Biosecurity

Biosecurity is fundamental for safeguarding our valuable agricultural resources against the threat and impacts of pests, weeds and diseases (pests).

Biosecurity is the management of the risk of animal and plant pests and diseases entering, emerging, establishing or spreading in Western Australia, to protect our economy, environment and the community.

To protect Western Australian agricultural industries from pests the Department of Agriculture and Food, Western Australia:

  • Works with stakeholders to identify and manage biosecurity risks.
  • Develops legislation.
  • Establishes import controls.
  • Conducts inspections.
  • Provides quarantine services as required.

To find out more about what we do to protect agricultural production and export opportunities within the State please search our website.

Articles

  • The poultry biosecurity checklist summarises the actions needed to protect your poultry and the Western Australian poultry industry from the devastating effects of emergency diseases such as avian

  • There are multiple causes of infertility, abortion and stillbirths in cows. These include some diseases that are exotic to Western Australia and some zoonotic diseases.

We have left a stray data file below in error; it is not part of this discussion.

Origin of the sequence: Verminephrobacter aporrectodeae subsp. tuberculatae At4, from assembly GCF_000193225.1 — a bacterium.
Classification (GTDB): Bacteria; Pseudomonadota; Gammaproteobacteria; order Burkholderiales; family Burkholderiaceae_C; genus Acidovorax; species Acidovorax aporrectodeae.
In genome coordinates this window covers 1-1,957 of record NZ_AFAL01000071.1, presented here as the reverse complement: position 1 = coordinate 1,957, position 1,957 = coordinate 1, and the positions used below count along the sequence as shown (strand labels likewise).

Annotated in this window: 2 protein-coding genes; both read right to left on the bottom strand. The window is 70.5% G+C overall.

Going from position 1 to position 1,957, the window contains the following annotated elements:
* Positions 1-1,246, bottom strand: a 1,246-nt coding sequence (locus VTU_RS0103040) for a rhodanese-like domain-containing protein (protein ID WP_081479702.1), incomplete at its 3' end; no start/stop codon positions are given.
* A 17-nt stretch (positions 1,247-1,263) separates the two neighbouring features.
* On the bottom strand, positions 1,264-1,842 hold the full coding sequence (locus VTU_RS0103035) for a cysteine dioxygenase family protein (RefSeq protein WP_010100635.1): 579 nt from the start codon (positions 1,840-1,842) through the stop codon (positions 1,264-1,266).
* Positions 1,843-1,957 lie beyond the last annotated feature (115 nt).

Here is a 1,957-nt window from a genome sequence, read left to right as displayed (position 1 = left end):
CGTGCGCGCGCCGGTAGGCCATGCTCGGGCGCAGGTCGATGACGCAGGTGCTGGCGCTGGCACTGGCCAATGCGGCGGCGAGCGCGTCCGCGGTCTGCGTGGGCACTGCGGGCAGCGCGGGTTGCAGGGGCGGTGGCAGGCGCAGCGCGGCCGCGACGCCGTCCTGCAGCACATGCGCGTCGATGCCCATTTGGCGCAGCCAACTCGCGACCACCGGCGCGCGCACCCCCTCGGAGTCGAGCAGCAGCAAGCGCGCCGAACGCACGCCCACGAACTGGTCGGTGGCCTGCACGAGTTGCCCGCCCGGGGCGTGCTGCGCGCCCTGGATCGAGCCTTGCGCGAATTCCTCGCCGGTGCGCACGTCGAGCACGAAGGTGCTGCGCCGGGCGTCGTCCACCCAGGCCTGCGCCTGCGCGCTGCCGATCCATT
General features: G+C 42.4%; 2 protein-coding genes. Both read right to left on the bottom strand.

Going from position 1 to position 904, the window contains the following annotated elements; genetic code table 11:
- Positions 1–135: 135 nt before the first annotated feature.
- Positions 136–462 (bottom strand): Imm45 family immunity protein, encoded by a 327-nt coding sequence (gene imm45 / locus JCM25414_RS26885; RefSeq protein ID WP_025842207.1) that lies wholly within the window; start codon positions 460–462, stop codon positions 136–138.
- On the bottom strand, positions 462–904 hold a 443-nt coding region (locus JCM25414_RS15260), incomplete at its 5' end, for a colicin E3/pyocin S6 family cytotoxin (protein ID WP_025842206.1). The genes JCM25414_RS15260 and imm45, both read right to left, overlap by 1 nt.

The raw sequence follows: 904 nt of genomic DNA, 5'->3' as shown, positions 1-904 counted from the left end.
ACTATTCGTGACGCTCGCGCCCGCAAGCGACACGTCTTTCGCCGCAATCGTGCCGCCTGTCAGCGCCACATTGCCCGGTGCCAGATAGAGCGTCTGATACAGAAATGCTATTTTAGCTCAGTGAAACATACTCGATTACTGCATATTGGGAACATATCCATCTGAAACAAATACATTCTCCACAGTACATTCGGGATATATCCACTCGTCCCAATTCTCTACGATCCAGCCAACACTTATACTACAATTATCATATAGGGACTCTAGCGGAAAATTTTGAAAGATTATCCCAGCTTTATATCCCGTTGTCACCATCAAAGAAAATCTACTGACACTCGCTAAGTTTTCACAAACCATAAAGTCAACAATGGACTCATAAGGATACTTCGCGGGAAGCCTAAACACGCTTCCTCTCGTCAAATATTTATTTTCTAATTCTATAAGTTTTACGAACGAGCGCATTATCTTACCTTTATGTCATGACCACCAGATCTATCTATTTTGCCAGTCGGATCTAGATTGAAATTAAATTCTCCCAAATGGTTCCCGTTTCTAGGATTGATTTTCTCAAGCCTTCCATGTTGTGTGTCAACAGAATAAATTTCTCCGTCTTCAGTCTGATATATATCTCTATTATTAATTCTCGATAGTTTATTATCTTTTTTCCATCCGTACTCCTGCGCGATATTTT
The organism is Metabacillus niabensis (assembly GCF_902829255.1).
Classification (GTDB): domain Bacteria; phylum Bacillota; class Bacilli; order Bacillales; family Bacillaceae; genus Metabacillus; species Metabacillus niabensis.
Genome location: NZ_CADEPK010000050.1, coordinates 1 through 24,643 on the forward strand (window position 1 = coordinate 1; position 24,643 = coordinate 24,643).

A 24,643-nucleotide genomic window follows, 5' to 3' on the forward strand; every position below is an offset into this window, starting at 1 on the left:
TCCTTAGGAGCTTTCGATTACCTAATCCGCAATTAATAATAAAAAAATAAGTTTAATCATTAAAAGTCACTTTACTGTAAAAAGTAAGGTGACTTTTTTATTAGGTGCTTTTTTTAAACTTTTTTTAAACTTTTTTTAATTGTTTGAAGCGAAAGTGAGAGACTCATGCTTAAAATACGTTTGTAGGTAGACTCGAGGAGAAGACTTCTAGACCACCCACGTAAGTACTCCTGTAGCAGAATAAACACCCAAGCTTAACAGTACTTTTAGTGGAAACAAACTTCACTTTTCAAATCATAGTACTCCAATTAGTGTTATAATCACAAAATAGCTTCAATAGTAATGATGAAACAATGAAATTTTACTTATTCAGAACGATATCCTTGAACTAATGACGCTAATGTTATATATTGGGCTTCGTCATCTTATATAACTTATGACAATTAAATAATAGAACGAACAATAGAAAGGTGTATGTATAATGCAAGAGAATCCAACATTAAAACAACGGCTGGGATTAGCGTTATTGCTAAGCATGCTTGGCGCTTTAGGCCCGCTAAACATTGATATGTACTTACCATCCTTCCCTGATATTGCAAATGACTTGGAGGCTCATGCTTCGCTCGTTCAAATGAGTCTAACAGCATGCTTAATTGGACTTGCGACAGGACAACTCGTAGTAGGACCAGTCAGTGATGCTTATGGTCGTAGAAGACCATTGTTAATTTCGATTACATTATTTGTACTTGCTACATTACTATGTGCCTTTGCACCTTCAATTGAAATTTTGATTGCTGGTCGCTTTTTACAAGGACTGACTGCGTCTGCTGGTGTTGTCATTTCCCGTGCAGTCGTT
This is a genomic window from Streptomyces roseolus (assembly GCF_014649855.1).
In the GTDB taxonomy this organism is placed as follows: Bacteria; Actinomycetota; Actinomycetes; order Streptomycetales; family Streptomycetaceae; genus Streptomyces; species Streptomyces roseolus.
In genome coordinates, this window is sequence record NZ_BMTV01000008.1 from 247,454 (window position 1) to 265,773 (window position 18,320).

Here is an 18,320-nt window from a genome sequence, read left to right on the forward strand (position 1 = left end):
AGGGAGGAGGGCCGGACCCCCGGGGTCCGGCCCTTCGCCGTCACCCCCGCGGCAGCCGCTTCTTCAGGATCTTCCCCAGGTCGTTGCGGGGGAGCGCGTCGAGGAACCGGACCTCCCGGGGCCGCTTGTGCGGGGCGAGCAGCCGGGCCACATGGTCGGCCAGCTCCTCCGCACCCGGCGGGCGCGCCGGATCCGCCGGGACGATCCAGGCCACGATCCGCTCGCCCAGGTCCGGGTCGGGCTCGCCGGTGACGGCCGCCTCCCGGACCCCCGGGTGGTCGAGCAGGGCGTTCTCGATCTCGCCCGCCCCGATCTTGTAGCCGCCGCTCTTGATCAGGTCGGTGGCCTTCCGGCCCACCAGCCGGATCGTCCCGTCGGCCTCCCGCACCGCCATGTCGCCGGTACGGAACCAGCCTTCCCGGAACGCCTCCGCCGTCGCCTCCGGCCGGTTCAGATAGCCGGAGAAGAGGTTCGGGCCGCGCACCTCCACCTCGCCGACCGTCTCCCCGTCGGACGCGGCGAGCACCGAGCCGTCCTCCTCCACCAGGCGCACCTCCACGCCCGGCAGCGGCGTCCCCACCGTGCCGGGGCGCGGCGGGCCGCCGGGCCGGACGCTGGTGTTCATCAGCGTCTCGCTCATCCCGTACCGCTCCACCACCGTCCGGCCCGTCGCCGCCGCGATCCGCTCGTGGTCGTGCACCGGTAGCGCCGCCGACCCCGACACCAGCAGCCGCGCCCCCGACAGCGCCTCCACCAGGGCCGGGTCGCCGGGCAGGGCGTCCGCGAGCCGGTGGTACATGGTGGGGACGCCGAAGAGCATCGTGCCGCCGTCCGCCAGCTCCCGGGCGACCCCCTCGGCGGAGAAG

• The Department of Primary Industries and Regional Development (DPIRD) proposes to extend the State Barrier Fence eastwards from its current termination point near Ravensthorpe, extending north arou

  • Mastitis is the term for a bacterial infection of the udder. It is most common in ewes raising multiple lambs or with high milk production.

  • ‘Calf scours’ is when young calves develop diarrhoea and become dehydrated. The scour can be white, yellow, grey or blood-stained, and is often foul-smelling.

  • Goats in Western Australia are required to be identified by the age of six months or before they leave the property of birth, whichever occurs first.

  • Ovine campylobacteriosis is an infectious disease of breeding ewes causing abortion in late pregnancy. It is caused by the bacteria Campylobacter fetus ssp. fetus.

  • The persistent nature of organochlorine (OC) residues in soils is an ongoing issue for livestock producers. Cattle are the most susceptible to the accumulation of OC residues.

  • The persistent nature of organochlorine (OC) residues in soils is an ongoing issue for livestock producers. Sheep are susceptible to the accumulation of OC residues.

  • Legislation regulating the poultry industry covers a wide array of issues ranging from disease control, food health and safety, the environment (odour and noise emissions), to agricultural chemical

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